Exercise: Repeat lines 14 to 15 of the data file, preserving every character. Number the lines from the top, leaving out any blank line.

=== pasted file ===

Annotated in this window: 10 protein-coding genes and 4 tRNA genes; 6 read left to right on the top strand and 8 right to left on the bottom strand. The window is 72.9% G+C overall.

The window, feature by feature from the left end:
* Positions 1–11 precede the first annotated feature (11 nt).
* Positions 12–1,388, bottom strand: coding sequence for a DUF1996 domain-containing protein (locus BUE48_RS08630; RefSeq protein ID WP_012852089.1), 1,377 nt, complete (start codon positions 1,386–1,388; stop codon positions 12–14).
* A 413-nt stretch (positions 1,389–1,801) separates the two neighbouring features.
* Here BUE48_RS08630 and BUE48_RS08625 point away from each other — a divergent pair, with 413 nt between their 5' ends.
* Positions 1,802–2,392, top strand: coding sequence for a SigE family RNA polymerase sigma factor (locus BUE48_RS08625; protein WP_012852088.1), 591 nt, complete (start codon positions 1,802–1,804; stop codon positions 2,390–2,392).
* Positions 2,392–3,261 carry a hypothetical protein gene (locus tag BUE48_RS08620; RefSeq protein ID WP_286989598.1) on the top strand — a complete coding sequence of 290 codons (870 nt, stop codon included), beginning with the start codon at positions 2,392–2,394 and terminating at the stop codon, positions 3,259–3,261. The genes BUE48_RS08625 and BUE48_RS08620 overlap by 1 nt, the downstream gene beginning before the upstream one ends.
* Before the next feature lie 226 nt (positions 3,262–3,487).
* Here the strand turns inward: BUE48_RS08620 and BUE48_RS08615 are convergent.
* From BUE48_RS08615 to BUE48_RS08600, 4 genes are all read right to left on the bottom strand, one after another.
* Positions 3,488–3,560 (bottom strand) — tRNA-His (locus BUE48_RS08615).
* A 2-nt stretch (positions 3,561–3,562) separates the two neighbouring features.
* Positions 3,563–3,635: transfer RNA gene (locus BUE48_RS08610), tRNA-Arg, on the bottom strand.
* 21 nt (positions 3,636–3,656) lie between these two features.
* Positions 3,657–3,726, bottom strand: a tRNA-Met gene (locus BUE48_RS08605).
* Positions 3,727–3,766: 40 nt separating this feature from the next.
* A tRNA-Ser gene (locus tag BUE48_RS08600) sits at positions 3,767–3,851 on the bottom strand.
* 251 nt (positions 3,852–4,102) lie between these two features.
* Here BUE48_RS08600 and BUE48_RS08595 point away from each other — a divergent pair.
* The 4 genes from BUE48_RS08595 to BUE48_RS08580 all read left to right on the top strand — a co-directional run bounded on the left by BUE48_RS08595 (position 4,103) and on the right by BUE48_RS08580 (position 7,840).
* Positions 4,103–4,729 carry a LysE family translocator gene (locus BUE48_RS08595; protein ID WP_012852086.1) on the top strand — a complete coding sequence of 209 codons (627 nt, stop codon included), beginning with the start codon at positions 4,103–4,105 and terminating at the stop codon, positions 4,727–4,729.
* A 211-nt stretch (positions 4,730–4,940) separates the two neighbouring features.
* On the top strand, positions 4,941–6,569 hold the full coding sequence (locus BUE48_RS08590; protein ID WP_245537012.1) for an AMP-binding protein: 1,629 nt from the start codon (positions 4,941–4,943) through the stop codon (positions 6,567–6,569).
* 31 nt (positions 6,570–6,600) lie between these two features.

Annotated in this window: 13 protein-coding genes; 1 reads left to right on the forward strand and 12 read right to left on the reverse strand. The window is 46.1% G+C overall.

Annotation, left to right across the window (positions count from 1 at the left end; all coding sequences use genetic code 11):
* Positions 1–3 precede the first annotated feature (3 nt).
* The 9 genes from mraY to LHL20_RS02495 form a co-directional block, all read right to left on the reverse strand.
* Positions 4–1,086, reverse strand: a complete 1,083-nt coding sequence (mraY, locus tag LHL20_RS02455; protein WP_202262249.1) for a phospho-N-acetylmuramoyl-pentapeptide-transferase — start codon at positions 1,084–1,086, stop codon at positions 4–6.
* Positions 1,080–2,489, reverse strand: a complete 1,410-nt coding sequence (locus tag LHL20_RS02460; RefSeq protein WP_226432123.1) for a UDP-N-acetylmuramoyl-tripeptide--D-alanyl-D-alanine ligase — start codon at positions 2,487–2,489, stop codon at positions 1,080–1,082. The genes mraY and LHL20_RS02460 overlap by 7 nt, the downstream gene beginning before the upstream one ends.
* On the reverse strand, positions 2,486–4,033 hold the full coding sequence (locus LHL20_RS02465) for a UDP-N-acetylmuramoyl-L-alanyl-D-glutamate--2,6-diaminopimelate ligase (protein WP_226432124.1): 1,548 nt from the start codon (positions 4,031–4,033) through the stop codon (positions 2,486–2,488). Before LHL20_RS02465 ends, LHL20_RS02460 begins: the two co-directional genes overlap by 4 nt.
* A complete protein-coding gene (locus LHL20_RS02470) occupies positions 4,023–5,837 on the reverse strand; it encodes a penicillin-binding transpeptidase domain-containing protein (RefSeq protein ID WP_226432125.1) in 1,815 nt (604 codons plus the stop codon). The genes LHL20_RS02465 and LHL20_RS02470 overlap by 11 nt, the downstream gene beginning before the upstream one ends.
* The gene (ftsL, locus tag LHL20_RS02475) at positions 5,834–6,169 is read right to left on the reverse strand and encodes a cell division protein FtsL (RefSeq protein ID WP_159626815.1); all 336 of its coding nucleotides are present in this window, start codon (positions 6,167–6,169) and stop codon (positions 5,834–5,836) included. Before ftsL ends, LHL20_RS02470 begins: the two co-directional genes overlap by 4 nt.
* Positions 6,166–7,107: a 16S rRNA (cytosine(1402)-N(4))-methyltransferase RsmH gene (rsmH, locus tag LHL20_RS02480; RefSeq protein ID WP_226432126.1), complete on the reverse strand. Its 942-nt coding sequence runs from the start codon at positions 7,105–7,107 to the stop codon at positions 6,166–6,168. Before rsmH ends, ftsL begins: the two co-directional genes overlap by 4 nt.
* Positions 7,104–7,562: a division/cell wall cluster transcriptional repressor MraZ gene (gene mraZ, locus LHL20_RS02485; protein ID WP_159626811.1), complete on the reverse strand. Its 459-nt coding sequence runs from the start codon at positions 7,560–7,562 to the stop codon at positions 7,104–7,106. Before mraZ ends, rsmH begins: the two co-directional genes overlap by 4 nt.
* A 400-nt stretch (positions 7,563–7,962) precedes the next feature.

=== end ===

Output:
* Positions 3,563–3,635: transfer RNA gene (locus BUE48_RS08610), tRNA-Arg, on the bottom strand.
* 21 nt (positions 3,636–3,656) lie between these two features.